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How to write descriptions of people

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Tips on how to write descriptions of people

For some, writing just seems to come naturally, like those annoying people that can sit down at a piano, play around with it for a few minutes, and then dive into something by Mozart. For the remainder of us, writing is something that takes practice and a willingness to learn; to elicit and take feedback for what it is, a chance to improve.

One of the most difficult aspects of writing is accurately, and even more importantly effectively, describing the people and places around us. Sounds easy, but being able to convey a mood, a sense of who a person is by their description is an acquired talent for most.

Knowing how to write descriptions of people is one of the keys to being an effective story-teller, whether you write fiction or non-fiction.

I’m reminded of a line in a book by Tom Clancy, one of my favorite authors until he started writing books with movie adaptations in mind; but that’s a story for another time. Anyway, he wrote in one of his books “…when you shook his hand, you knew there was a man at the other end…” or something along those lines.

The point being that he didn’t mention anything about the size of the hand, the smoothness or coarseness of the skin or anything along those lines, and yet it gave the reader a clear image of what this guy was all about. Therein lies the rub: how to give readers a sense of a person in a way that keeps them engaged.

With (all) that said, here are a few things to consider when writing descriptions of people.

First and foremost, write with all the senses in mind, not just the specific attributes. In other words, show don’t tell.

For example, skin isn’t “perfect,” it’s “…milky white…” Perfect doesn’t evoke a picture as clearly or descriptively as milky white.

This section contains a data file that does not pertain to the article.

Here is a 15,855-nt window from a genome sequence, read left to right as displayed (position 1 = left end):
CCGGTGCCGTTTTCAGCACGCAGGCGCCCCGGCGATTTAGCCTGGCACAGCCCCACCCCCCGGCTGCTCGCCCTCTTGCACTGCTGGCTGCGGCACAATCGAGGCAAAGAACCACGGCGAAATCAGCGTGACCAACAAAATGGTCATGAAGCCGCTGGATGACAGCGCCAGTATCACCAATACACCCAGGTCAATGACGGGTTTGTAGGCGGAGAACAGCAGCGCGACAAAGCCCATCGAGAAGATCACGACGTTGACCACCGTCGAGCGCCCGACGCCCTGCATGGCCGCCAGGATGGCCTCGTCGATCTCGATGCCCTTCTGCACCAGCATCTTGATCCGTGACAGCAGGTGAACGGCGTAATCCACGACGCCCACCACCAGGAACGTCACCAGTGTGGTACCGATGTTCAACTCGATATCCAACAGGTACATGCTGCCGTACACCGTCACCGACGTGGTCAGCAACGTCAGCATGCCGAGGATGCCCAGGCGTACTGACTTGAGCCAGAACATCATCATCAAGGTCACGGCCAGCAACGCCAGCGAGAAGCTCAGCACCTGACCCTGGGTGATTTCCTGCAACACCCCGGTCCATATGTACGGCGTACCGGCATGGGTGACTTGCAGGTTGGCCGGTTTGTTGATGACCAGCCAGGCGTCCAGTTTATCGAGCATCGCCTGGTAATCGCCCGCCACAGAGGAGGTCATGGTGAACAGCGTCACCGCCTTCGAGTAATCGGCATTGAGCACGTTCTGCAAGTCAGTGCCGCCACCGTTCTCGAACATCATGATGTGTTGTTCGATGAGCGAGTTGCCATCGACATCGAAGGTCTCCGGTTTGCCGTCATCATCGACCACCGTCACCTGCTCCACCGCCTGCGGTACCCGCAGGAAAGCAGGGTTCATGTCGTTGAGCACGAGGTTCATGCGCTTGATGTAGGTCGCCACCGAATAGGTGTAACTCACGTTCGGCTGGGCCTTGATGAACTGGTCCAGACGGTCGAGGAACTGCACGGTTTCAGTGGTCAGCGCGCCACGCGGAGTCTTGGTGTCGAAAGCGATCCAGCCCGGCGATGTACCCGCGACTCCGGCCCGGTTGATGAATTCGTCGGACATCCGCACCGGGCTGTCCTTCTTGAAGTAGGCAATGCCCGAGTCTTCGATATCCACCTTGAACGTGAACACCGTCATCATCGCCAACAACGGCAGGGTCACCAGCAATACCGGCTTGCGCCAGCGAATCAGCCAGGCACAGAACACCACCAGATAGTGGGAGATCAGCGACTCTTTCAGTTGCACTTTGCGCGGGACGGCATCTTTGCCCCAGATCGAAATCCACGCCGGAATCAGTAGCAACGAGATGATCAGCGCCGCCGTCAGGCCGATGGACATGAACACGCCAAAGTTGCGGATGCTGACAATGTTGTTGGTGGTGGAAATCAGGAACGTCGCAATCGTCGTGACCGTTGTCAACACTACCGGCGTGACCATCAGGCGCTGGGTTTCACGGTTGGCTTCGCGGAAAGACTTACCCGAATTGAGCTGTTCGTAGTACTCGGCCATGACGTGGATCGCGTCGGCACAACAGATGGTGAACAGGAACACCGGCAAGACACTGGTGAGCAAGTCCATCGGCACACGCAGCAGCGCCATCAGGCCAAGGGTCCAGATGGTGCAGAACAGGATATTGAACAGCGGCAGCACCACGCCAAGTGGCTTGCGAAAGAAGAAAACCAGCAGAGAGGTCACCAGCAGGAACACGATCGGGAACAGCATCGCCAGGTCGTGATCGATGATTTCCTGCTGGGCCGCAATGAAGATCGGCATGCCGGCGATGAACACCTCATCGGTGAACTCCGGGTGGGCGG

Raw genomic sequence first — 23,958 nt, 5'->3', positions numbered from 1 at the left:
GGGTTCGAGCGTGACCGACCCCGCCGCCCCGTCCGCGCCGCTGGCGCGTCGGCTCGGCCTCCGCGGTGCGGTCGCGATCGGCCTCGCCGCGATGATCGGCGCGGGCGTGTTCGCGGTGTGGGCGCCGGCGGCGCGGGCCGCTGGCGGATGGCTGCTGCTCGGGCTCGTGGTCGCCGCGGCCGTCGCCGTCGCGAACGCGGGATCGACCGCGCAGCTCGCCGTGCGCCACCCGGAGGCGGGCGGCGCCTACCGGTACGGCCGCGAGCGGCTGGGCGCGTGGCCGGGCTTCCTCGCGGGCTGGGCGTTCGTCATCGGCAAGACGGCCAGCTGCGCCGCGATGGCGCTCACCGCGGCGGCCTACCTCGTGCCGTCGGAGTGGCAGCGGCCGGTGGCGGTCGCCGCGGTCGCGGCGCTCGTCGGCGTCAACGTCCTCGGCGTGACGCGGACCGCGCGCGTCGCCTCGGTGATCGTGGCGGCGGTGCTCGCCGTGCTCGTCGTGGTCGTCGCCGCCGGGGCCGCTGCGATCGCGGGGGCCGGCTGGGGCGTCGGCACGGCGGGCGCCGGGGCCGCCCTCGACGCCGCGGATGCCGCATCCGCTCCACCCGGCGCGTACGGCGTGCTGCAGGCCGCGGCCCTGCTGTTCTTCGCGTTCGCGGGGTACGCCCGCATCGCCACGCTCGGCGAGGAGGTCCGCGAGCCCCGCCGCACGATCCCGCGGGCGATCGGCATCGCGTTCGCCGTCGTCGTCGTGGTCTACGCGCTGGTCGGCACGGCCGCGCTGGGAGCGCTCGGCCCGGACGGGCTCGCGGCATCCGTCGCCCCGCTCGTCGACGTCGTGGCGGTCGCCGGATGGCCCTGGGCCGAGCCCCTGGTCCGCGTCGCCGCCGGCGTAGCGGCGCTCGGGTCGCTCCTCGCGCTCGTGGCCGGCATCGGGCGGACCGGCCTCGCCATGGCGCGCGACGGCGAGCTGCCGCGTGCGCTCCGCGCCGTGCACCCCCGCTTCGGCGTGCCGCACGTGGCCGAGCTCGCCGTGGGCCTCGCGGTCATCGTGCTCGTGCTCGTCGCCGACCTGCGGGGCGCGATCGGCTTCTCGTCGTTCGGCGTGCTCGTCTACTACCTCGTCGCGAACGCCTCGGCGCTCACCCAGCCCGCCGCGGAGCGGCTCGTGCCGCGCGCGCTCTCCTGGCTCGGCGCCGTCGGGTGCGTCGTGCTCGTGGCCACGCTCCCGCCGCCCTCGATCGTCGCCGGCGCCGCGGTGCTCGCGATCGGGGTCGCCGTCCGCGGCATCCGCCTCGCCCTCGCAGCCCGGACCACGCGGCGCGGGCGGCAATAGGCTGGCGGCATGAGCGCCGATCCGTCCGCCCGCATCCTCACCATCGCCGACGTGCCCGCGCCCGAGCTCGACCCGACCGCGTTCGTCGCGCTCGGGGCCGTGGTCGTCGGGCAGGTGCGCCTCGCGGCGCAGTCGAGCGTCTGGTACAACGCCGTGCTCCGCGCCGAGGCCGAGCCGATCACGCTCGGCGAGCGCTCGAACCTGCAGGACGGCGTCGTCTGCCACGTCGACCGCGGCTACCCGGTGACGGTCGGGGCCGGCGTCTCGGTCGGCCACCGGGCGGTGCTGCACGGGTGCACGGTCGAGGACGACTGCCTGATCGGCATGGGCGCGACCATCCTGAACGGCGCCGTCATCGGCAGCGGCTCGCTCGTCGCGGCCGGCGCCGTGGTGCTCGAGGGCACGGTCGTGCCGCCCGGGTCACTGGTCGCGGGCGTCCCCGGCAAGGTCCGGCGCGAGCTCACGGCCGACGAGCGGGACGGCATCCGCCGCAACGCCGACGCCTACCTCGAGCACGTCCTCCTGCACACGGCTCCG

Next, ask yourself why you’re writing the description, what is it you want to pass on to the reader? Do you want the person portrayed as kind, mean, angry, humble? Let’s say your objective is to describe your Mom and her cheery outlook on life:

“Somehow, the lines around her eyes made them sparkle all the more. Here’s a lady that doesn’t take herself to seriously, I thought to myself…” What picture did that evoke? Hopefully, an image of a woman with a good sense of humor and a fairly positive outlook on life. We don’t know what color her eyes are, if their too close together or too far apart, but we do know about her.

A couple of other considerations; use adjectives to describe an attribute or emotion. As with the example above, skin isn’t perfect, it’s tan or milky white.

Also, try and avoid words like “beautiful” “splendid” or “delicious.” These aren’t descriptive, they are the result of SOMETHING, but what?

Descriptions of people that share with the reader what makes the face of a young child beautiful are effective, not simply that it is. An example: “Her face glowed with an innocence only a child can feel…” says more to the reader than “She’s beautiful girl.”

When it’s all said and done (and it nearly is), descriptions of people should evoke an image and elicit an emotion from the reader.

Simply describing features? That’s what a police sketch artist is for.

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